Justin Vivian Bond is a cabaret artist and author who has performed all over the world. Bond’s new album is called “Dendrophile,” and v is currently on tour performing songs from it on the East Coast. Bond’s first book, Tango, which will be published later this year through the Feminist Press, chronicles the experience of growing up queer in suburban America in the 1970s.
In the short memoir, Bond, who is trans and uses the prefix “Mx” (pronounced “mix”),writes about the sexual relationship Bond had with a neighbor, a boy v hated but was attracted to all the same. The story begins with the news that the boy, now a man, has been arrested under the code name “Tango” and with v’s diagnosis, as an adult, with ADD. It’s a complex story of childhood sexuality, queer identity and suburban suffocation, as well as a musing on mental illness and cultural ideas about gender. If you’re in the US, take a look at Bond’s book tour schedule to see if v is coming to your town.
Check out this great video of Bond performing v’s songs and talking about performing gender.
And now, without further ado, the Feministing Five, with Mx. Justin Vivian Bond.
Chloe Angyal: Why did you decide to write this book, and why did you choose to focus solely on your childhood?
Justin Vivian Bond: I hadn’t really intended to write a book, but about two years or so, Amy Shoulder and I met for a drink just around the same time that I had been diagnosed with ADD and a boy that I knew when was younger had been arrested for impersonating a DEA officer. And I was telling her the story over drinks, and she said, “Oh, you should write this story.” So I just wrote it, thinking it would be a short story, and I sent to Amy. She liked it, and she asked me a few questions. I answered those questions, and that ended up adding about ten thousand words to it. She asked me a couple more questions, and I answered them. And she said, “Alright, I think we have a book,” much to my surprise. That’s really how it came about.
I chose to end the story with high school because it was really about my relationship with that boy. It was easy to write, because it had a beginning, a middle and an end. It wasn’t like I had to plot it out – it was just telling this specific story of two children who have this complicated relationship with each other, and a complicated relationship with being sexual as a child and being in a world of people who didn’t want to acknowledge or talk about sexuality. We were in a place where we had no support to deal with these issues. Obviously, I wanted to talk about the issue of child sexuality, and about looking at the world one way as opposed to another. Now, children are diagnosed with mental health issues a lot young and lots more readily. Whether that’s good or bad, I don’t know. But I think that both of us exhibited signs of what we would be diagnosed with later in life when we were very young. So I sort of went back, because it was something that I was doing anyway, and reexamined it all.
CA: Who is your favorite fictional heroine, and who are your heroines in real life?
JVB: Maria Wyeth, from Play It As It Lays. I don’t think she’s someone to emulate, but that book is one that has had a profound effect on me. It was written by Joan Didion, and there’s something about Joan Didion’s writing that inspires me even though I don’t think it’s necessarily the best thing to be completely nihilistic in your worldview. I think it’s nice to read her book, and I love her fictional characters, because they have this way of trying to make sense of everything that I really enjoy. I first read Didion when I was really young, and it really stuck with me.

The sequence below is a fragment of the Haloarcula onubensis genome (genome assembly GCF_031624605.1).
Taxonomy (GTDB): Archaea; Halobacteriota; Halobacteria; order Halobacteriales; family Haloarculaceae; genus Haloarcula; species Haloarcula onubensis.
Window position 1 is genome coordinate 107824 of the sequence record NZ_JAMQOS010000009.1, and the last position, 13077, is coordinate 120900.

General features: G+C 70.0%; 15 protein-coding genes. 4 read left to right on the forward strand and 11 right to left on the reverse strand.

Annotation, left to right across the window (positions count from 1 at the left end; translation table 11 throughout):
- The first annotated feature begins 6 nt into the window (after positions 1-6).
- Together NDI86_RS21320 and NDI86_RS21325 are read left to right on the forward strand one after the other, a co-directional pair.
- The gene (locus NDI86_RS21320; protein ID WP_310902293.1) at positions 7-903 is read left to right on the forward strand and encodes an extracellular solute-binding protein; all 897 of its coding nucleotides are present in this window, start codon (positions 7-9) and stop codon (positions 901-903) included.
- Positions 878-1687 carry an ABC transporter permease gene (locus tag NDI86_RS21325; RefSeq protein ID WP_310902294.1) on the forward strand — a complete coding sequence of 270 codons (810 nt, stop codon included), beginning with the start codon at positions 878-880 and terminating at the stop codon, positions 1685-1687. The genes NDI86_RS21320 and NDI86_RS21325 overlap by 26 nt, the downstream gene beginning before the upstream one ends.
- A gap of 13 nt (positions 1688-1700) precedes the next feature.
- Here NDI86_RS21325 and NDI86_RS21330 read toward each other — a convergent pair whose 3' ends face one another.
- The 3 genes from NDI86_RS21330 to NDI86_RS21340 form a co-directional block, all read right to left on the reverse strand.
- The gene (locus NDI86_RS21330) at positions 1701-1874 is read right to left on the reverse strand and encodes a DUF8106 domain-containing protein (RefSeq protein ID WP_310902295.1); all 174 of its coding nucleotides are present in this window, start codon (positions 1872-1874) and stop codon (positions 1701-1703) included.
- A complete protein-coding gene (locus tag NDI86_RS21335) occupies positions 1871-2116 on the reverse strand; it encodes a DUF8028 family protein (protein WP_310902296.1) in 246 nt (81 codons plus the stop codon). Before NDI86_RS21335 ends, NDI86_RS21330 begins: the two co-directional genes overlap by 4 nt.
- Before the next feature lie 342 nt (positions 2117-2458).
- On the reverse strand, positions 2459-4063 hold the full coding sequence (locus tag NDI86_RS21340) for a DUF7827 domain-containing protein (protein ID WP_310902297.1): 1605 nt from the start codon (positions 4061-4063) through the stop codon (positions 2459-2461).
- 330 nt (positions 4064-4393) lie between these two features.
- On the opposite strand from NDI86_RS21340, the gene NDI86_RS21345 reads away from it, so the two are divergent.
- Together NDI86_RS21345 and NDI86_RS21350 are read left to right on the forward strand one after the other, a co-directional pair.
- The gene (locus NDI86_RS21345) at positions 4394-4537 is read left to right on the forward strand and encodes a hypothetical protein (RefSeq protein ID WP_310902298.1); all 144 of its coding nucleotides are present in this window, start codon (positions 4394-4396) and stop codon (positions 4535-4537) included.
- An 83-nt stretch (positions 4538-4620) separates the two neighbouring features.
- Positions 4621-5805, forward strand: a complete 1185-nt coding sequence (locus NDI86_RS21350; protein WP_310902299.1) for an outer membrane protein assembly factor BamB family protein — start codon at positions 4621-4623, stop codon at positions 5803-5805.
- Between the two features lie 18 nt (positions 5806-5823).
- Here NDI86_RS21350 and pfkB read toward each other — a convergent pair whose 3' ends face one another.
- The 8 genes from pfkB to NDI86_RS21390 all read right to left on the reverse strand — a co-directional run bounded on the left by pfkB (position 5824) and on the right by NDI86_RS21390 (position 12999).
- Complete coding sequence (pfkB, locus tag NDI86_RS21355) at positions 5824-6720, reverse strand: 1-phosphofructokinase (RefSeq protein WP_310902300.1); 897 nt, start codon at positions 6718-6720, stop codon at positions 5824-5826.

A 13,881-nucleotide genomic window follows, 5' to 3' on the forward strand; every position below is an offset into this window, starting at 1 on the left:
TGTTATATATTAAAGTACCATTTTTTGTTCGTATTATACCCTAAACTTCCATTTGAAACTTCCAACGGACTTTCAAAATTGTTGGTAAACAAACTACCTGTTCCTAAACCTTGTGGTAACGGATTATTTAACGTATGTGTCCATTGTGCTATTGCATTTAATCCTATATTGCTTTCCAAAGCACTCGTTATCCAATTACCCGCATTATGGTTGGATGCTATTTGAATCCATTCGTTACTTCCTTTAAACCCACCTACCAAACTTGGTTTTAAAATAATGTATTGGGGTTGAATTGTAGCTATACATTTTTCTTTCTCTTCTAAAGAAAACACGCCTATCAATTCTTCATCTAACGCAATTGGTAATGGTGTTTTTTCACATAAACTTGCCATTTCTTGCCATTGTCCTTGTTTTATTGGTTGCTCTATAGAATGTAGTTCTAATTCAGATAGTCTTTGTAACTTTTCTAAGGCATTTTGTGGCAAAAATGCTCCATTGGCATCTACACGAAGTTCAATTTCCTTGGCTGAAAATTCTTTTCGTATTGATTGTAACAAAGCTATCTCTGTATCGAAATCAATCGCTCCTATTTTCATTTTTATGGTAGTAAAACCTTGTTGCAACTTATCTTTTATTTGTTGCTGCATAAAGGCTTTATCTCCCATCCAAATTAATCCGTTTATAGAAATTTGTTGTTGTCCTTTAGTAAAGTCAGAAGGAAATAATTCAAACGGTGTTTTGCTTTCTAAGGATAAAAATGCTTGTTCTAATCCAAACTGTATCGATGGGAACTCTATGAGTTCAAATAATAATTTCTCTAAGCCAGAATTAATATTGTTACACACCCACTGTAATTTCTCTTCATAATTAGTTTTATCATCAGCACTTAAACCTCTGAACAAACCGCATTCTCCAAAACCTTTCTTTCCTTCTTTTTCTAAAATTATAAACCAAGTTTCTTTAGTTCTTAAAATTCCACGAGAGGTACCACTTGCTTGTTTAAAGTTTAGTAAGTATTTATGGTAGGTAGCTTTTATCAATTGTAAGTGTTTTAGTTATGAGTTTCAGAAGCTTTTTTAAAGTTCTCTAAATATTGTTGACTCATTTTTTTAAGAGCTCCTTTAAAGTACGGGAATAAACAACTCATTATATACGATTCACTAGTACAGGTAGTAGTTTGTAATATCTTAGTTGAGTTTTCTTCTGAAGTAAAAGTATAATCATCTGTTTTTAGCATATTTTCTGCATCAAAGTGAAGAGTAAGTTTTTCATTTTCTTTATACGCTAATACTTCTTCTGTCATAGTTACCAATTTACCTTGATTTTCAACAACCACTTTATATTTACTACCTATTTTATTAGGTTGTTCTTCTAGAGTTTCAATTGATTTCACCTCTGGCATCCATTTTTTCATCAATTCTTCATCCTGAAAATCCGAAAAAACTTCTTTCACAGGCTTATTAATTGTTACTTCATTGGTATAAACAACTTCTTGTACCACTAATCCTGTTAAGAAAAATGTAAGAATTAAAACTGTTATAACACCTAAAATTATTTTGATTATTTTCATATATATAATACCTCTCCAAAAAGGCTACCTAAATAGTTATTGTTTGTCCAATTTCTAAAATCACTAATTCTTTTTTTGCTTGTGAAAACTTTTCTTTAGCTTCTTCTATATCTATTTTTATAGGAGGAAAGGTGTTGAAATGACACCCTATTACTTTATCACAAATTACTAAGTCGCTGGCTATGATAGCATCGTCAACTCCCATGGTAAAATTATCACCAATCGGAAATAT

Kate Bornstein is one of my heroines in real life. It was pretty amazing to have her blurb my book. The people who blurbed my book are my heroes – I would never have asked Yoko to blurb my book, but she did, and she wrote that wonderful thing. Kate is one of them, and Yoko, and my grandmother was a hero. Tilda Swinton is one of them.
CA: What recent news story made you want to scream?
JVB: There are so many. I’m sort of amazed by everything that’s happening in England right now. I was just there two weeks ago, and I lived in England for a couple of years, and I just found the energy to be so horrible. I really hated it – the violence, and the culture of public drunkenness. These riots are really shocking. And I think part of it is that there’s plenty for everybody, but it’s being hoarded by the few, and now all this violence is happening, and what’s tragic is that the violence is being directed against innocent people that are struggling anyway. And that makes me want to hang my head against a wall.
CA: What, in your opinion, is the greatest challenge facing feminism today?
JVB: I think it’s the same challenge it’s always been. I think the challenge is and has always been to eradicate hierarchies of gender. Which means that not only do women have to find a rigor about their ways of discussing gender and educating themselves and their children, but also, I think they have to re-think what gender is in order for feminism to be effective. Because it becomes a kind of “us versus them” mentality that has gotten into the culture over the years, when it should be about strategies that work to maximize the potential of the individual and the culture. So I think the biggest challenge is to find ways of not finding commonalities between the genders but to not have hierarchies within them. And to end gender binaries.
CA: You’re going to a desert island, and you’re allowed to take one food, one drink and one feminist. What do you pick?
JVB: Peanut brittle, bourbon and Kathleen Hanna. She’s from Maryland, too, and she’s pretty crafty. And she’s smart and she’s funny, and we could sing together.